Vietnamese Chicken Rissoles with Shallots, Lemongrass and Garlic

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Vietnamese chicken rissoles, or patties if you prefer, are the perfect simple lunch/supper to prepare for all the family. Little Z, who is four, is always a bit unsure about eating chicken, however, disguising chicken as rissoles seems to really work as they are softer and therefore easier to eat than regular chicken pieces. Other than the dipping sauce, there is no chilli in the rissoles, so they really are family friendly.

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When preparing the rissoles you really want to make sure that the lemongrass and garlic is well chopped up. I chopped them with a knife to begin with before putting them into my spice grinder for a finer texture. The chicken and the shallots also need to be chopped up before whizzing them in a food processor.

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Once the all the ingredients have been combined place some oil into the palms of your hands which will allow you to easily shape your rissoles without them sticking to your hands. Roll them into a ball before flattening them slightly to give a pattie appearance. Cooking time is really short. After heating oil in a pan place five patties in your frying pan and leave them for 3 to 4 minutes before turning them over for a further 3 to 4 minutes. Make sure that the heat is consistent and they do not burn.

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I like to eat them with a fresh salad of tomatoes, red onions and coriander with splashes of nuoc cham sauce over the top, although my daughters prefer theirs with white rice noodles and splashes of light soy sauce. Any leftovers can be stored easily in the fridge and then enjoyed the following day in a baguette with shredded carrots, cucumber and fresh cucumber – similar to the Vietnamese sandwich – Bahn Mi. More on these glorious sandwiches another time.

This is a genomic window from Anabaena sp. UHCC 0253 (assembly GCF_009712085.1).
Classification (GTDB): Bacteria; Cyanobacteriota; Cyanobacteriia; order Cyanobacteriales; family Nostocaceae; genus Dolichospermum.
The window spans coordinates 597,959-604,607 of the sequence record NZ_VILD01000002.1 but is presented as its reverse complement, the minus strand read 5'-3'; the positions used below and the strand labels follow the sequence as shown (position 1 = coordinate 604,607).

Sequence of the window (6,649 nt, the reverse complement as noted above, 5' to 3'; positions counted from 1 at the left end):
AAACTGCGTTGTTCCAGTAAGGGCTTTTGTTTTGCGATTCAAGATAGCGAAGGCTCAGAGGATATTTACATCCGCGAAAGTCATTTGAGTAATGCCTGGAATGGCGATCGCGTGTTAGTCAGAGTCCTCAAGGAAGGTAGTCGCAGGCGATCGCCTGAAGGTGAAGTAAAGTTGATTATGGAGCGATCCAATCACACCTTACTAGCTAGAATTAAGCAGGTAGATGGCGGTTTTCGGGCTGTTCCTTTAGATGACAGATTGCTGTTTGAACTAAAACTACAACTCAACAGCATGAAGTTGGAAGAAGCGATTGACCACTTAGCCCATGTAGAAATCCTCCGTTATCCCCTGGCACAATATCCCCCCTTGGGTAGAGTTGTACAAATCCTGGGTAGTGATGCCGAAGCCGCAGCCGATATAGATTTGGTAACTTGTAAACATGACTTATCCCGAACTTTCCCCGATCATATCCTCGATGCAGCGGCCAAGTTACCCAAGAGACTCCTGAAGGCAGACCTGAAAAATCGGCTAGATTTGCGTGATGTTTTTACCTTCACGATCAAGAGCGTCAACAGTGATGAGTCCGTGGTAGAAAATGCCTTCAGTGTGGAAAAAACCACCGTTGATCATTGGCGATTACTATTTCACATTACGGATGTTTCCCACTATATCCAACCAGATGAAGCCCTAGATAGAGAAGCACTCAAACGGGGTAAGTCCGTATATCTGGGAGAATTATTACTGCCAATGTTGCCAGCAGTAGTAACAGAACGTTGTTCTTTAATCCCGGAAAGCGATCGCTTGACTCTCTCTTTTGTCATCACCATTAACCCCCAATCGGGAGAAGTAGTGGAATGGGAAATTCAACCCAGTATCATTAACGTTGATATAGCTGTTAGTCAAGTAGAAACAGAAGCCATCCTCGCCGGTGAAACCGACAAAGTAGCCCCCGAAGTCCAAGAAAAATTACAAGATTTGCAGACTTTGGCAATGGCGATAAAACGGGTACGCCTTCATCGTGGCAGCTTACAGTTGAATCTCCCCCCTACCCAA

Chicken Rissoles with Shallots, Lemongrass and Garlic

Makes 15 rissoles (yes myself and a little someone ate two before the photos above)

adapted from the recipe I learnt earlier this year from Van at her fabulous Green Bamboo Cooking School in Hoi An

500g boneless chicken breasts, chopped and then blended

4 lemongrass sticks, finely chopped/blended

4 garlic cloves, chopped/blended

3 banana shallots (if you only have regular shallots that is also fine)

2 eggs

pinch of five spice powder

pince of cayenne powder

2 tbsp plain flour

1 tbsp caster sugar

salt and pepper

oil for frying

1. Finely chop the lemongrass and garlic, initially by hand and then in a spice grinder/blender./mortar and pestle. You want the lemongrass especially to be as fine as possible.

2. After roughly chopping the chicken and shallots place them in a blender until a chicken paste forms. Add the finely chopped lemongrass and garlic and pulse once again. Transfer to a large bowl.

3. Add the eggs, flour, spices and all the other ingredients. Mix well with your hands.

4. Place a little oil in the palm of your hands and then roll some of the chicken paste into your hands to create a ball and then gently press down to create the flattened rissole.

5. Heat a large frying pan with oil and when it is hot gently lower the rissoles into the pan. I usually do mine in batches of 5. Leave the rissoles to cook well on one side (3 to 4 minutes should be sufficient) before turning over and cooking for a further 3 to 4 minutes.

6. When they have browned, place the rissoles onto some kitchen paper to cool.

7. Serve with nuoc cham dipping sauce and a fresh salad

Nuoc Cham Dipping Sauce

juice of 1 lime

2 tbsp sugar

3 tbsp fish sauce

1 tbsp garlic, finely chopped

fresh chilli, finely chopped (optional/to taste)

1. Initially mix the lime juice with the sugar thoroughly before adding the rest of the ingredients. Continue to mix together. This sauce can be made ahead of time and can store easily.


Vietnamese inspired Salmon, Cucumber, Red Onion and Grapefruit Salad